Strong El Nino winters are generally warmer and drier than normal. Less big storms. Considerably less snowpack in the Cascades and little, if any, snow in the lowlands.
Neutral winters bring "normal" weather and have a bit of a twist: the biggest storms--the greatest floods, windstorms, snowstorms--when they happen (which is rare), tend to occur in neutral years. Years that Seattle mayors need to worry about, as should the keepers of the 520 bridge. Buckle your meteorological seatbelts--its looks like a neutral winter is coming our way.
Here is the latest record of the sea surface temperature anomaly (the difference from normal) for a region in the tropical Pacific (the Nino 3.4 area shown in the map below). The official definition of a neutral year is when the anomaly is within .5C of normal. Currently is it about .3C warm. And the real El Nino effects aren't significant until the anomalies are much larger (at least 1C warmer or cooler than normal). You notice that the warm anomaly increased significantly in June-early September and then plummeted.
Unusual sea surface temperatures cause changes in the atmospheric circulation and particularly the trade winds (the easterly tropical trades weaken during El Nino years). Right now they are near normal. What about the warmth of the upper portion of the oceans? As shown here, it has dropped recently.
So what about our fancy computer models? Well, the National Weather Service key tool is its coupled ocean atmosphere global model (CFS 2) ensemble. Here is the output. Predicting neutral conditions and no El Nino (temperature anomalies of the Pacific ocean 3.4 area are small).
And there are a variety of U.S. and international models that indicate either a weak El Nino or neutral conditions:
Folks...the cards are stack AGAINST our friend El Nino, with wily gamblers going for that wild kid, El Neutral (or La Nada).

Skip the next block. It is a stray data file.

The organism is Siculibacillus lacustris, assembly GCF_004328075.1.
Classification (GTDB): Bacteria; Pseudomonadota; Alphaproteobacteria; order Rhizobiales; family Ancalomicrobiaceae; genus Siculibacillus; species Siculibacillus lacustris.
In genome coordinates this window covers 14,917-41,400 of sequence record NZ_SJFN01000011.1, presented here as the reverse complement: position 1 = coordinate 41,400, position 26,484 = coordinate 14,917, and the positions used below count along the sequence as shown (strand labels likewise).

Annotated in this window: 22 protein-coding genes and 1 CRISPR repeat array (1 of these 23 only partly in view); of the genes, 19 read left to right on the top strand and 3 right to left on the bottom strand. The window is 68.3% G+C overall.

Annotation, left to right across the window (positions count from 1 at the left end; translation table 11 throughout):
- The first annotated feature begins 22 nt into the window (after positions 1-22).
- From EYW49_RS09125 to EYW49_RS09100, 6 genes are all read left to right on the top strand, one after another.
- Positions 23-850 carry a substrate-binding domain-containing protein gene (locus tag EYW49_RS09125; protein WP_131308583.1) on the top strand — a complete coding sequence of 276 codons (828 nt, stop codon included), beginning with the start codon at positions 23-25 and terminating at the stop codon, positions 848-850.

So I told you earlier that although it is no sure thing, the biggest of the biggest storms of all kinds like neutral years. Here is an example for windstorms (this is from a figure in my Northwest Weather book. The red squares indicate a major windstorm year (like the 1962 Columbus Day Storm or the 1993 Inauguration Day Storm). All of them are associated with temperature anomalies in the tropical Pacific between plus or minus one. This year will be in that range!
I could show you a similar figure for floods or snowstorms, but that would only scare you. And bring chills to the spine of Seattle mayors past and present. Importantly, it is ok to get that season lift ticket pass for Stevens, Snoqualmie, or Crystal.
We might well escape a big storm, but in light of the above information it would pay to be ready. Flashlights, extra supplies, etc. I would have recommended getting a Subaru Outback (and was thinking of getting one myself), but they have run a series of insulting advertisements about weathermen.
P.S. I would like to thank those that contributed to my fund recently (upper right column or here). I used the funds to pay for the room charges of the recent Columbus Day Storm gathering in Kane Hall and purchase a replacement disk server for our real-time weather predictions. I also hope to give another undergraduate scholarship this year.